Putting the Patient Voice First: Novel Approaches to Incorporating Patient-Centered Outcomes in Value Assessment
Eileen Cannon, President, Pharmaceutical Research and Manufacturers of America Foundation, Washington, DC, USA
For more than 55 years, the PhRMA Foundation has been helping advance scientific research and innovation to benefit patients. Our mission is to improve public health by proactively investing in innovative research, education, and value-driven healthcare. Illustrative of this objective is our Value Assessment Initiative that promotes the development of advanced value assessment frameworks and methodologies that are rigorous, transparent, and address the needs of all healthcare stakeholders, including patients, payers, and providers. Recently, we have sharpened our focus on patient centricity and health equity as key pillars of the value assessment framework development process.
In 2017, we began funding the Challenge Awards as a way to foster new, innovative research concepts that can build on a growing field of study aimed at advancing patient-centeredness in value assessment. Each year, a pressing question related to value assessment in healthcare is distributed and researchers are invited to submit proposals in response.
High-quality and efficient healthcare should seek to improve outcomes that matter most to patients and society. Efforts to measure value in healthcare should recognize that the value of an intervention may vary depending on the outcomes it produces in treating a specific disease or according to the characteristics and preferences of the patient. However, increasing focus on patient-centered health services research has revealed gaps between the outcomes that patients report are most important to them and the outcomes traditionally measured in value assessment.
"We have sharpened our focus on patient centricity and health equity as key pillars of the value assessment framework development process."
As such, there is increased recognition that if value assessment is to play a more meaningful role in healthcare decision making in the United States, better definitions and methods for assessing value must be developed to appropriately account for patient perspectives.
Patient-centered outcomes can be defined as the outcomes important to patients in the way they experience a disease or a treatment for that disease. Patient-centered outcomes may include a range of measures: clinical (mortality, biomarkers), patient-reported outcomes (symptoms, function, preferences), treatment-related attributes (mode of administration), resource availability and use (hospitalizations), and/or societal impacts (productivity, caregiver burden).
In addition, small differences in individual characteristics—such as age or health status, race and ethnicity, and personal experience—as the result of systemic barriers (eg, bias and discrimination), biological differences, and personal preferences can significantly alter a medicine’s clinical effect or patients’ perceptions of value.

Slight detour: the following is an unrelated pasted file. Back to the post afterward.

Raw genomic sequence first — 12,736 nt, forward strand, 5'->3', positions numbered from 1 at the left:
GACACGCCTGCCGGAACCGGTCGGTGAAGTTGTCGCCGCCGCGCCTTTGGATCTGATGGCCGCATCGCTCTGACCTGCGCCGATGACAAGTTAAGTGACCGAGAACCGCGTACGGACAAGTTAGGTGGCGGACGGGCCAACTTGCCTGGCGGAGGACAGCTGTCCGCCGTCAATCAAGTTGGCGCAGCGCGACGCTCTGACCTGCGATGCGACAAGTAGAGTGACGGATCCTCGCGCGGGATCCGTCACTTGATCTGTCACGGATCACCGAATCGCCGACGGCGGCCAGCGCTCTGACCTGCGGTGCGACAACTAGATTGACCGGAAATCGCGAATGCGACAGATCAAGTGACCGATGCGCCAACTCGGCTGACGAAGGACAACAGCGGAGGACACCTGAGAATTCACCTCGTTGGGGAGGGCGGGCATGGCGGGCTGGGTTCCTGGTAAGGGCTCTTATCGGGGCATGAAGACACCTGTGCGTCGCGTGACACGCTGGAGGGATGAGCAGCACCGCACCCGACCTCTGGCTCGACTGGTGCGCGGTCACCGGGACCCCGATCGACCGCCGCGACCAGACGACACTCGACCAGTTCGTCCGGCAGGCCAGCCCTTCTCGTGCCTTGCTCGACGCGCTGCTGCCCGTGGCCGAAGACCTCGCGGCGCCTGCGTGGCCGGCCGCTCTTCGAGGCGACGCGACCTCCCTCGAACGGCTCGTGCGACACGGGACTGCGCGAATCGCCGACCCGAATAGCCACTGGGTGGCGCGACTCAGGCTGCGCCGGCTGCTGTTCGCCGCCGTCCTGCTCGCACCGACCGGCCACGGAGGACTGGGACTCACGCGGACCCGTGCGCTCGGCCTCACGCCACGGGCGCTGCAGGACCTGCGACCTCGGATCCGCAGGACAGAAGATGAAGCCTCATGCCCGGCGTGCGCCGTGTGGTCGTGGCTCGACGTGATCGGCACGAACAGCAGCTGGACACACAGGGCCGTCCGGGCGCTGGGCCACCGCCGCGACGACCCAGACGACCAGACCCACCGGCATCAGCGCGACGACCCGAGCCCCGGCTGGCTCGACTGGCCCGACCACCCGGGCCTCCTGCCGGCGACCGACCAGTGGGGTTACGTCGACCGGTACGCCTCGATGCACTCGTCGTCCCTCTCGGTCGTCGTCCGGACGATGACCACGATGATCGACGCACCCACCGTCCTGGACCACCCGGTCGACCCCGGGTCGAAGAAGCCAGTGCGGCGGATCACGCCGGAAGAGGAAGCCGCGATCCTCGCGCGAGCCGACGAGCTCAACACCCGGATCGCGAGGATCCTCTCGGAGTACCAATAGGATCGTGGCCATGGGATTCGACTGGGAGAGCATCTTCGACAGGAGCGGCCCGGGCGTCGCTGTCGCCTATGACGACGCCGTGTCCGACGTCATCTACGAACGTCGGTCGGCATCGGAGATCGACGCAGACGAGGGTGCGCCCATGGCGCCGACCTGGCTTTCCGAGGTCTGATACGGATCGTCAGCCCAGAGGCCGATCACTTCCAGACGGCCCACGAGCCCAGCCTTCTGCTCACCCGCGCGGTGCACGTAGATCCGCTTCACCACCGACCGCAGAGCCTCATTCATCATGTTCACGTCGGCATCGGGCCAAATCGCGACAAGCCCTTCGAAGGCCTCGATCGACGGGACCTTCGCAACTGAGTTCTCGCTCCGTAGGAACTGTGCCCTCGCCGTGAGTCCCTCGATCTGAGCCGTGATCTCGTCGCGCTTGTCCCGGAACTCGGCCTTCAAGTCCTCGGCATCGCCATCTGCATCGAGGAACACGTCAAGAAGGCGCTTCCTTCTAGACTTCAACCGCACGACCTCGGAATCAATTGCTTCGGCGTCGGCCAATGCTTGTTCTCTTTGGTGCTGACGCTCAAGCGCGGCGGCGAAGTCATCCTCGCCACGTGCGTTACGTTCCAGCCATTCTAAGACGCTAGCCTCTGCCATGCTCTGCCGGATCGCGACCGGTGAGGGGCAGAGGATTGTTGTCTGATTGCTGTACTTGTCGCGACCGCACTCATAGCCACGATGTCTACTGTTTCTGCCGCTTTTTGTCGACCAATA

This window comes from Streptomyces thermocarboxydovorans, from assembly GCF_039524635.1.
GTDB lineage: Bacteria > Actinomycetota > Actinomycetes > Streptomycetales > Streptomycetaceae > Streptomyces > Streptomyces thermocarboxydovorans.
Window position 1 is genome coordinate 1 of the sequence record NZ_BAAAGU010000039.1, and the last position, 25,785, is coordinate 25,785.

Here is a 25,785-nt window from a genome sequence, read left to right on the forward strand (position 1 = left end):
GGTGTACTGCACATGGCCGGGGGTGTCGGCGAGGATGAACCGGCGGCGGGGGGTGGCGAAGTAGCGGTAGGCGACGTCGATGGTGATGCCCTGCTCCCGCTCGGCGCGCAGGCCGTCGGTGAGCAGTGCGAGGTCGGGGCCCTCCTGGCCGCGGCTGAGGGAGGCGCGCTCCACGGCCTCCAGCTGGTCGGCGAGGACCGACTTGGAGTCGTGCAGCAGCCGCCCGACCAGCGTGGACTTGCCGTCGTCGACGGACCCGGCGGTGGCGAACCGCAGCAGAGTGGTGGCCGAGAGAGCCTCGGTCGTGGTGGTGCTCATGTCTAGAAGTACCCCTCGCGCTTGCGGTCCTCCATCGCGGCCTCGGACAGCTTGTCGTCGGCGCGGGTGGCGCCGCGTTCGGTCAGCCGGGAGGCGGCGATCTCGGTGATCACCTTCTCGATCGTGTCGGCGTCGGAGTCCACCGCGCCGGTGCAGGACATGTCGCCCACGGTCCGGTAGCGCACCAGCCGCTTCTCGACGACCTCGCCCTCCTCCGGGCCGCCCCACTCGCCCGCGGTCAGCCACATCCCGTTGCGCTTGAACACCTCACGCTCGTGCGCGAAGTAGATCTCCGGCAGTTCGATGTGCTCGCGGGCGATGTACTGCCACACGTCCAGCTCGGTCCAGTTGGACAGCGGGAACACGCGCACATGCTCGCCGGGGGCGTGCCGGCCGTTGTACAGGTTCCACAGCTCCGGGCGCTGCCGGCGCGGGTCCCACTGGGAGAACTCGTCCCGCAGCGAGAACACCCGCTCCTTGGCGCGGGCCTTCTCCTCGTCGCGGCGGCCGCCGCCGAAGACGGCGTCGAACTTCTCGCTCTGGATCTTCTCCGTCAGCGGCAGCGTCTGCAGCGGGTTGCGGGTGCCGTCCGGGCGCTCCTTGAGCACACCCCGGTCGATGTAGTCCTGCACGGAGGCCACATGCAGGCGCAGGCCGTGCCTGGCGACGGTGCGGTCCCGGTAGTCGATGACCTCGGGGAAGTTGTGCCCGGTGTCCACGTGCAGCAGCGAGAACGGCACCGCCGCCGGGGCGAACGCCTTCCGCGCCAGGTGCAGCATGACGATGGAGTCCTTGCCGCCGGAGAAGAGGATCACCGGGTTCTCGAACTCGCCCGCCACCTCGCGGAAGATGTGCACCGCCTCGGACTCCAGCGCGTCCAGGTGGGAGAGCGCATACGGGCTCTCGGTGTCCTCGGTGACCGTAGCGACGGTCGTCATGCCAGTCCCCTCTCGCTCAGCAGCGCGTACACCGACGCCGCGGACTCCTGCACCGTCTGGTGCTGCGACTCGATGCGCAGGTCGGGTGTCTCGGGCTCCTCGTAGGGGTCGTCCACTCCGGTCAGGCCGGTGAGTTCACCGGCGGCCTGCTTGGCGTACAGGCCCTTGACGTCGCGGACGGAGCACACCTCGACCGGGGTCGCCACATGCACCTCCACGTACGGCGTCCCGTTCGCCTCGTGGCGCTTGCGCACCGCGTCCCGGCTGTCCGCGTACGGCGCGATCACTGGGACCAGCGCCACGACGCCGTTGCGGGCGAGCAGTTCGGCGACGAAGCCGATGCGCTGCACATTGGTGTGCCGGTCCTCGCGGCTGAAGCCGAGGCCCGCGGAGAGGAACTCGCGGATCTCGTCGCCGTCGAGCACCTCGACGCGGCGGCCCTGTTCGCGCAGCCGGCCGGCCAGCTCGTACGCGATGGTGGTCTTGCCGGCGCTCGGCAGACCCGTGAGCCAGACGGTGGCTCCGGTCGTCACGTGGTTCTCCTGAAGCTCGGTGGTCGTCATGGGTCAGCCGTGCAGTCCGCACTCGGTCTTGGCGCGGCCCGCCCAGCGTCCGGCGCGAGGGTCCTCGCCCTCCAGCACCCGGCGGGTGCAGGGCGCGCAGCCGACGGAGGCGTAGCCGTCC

"Until significant progress is made to capture, measure, and operationalize patient-centered outcomes, defining the true value of a healthcare intervention will remain a challenging endeavor."
Important patient-centered outcomes and patient differences are often omitted from traditional approaches to value assessment methods and processes, which tend to focus on a selected subset of clinical outcomes simply because these are the endpoints studied in trials.
In this special supplement to Value & Outcomes Spotlight, we are very pleased to share our 2020 Challenge Award-winning papers that inform the development and inclusion of patient-centered outcomes into value assessment.
The 4 winning teams were selected from among dozens of submissions that sought solutions to the following question: What approaches are needed to consistently and reliably incorporate patient-centered outcomes in value assessment for both population- and individual-level healthcare decision making?
The 2020 Challenge Award papers in this series include a novel approach to measuring disease severity in economic models1; a set of practical guidelines for identifying and including patient-centered outcomes in value assessment2; a framework to empower care teams to ensure treatment decisions are tailored toward patient needs3; and a demonstration for how the coproduction method can improve the healthcare system for people with a specific disease state—in this case, epilepsy.4
These efforts—and the work of many others—are having a meaningful impact on ensuring that value assessment reflects what matters most to patients. Until significant progress is made to capture, measure, and operationalize patient-centered outcomes, defining the true value of a healthcare intervention will remain a challenging endeavor.
The PhRMA Foundation is pleased to share the work of these leading researchers in the field of value assessment and encourages Value & Outcomes Spotlight readers to share these award-winning concepts with your colleagues. •
1. Lakdawalla DN, Phelps CE. Generalized risk-adjusted cost-effectiveness (GRACE): ensuring patient-centered outcomes in healthcare decision making. Value & Outcomes Spotlight. 2021;7(suppl 2):S5-S10.
2. Mattingly II TJ, Slejko JF, Oehrlein EM, Perfetto EM. Nudging health economists: a process for systematic identification of patient-centered outcomes for inclusion in value assessment. Value & Outcomes Spotlight. 2021;7(suppl 2):S15-S19.
3. Watanabe JH, Tarn DM, Hirsch JD. Evolution of precision medicine: applying a population-based evidence assessment repository (PEAR) to achieve patient-centered outcomes at the point of care. Value & Outcomes Spotlight. 2021;7(suppl 2):S20-S22.
4. Fureman BE, Farrell KM, Kukla A, Buchhalter J. Coproduction in learning healthcare systems is the key to unlocking true healthcare value. Value & Outcomes Spotlight. 2021;7(suppl 2):S11-S14.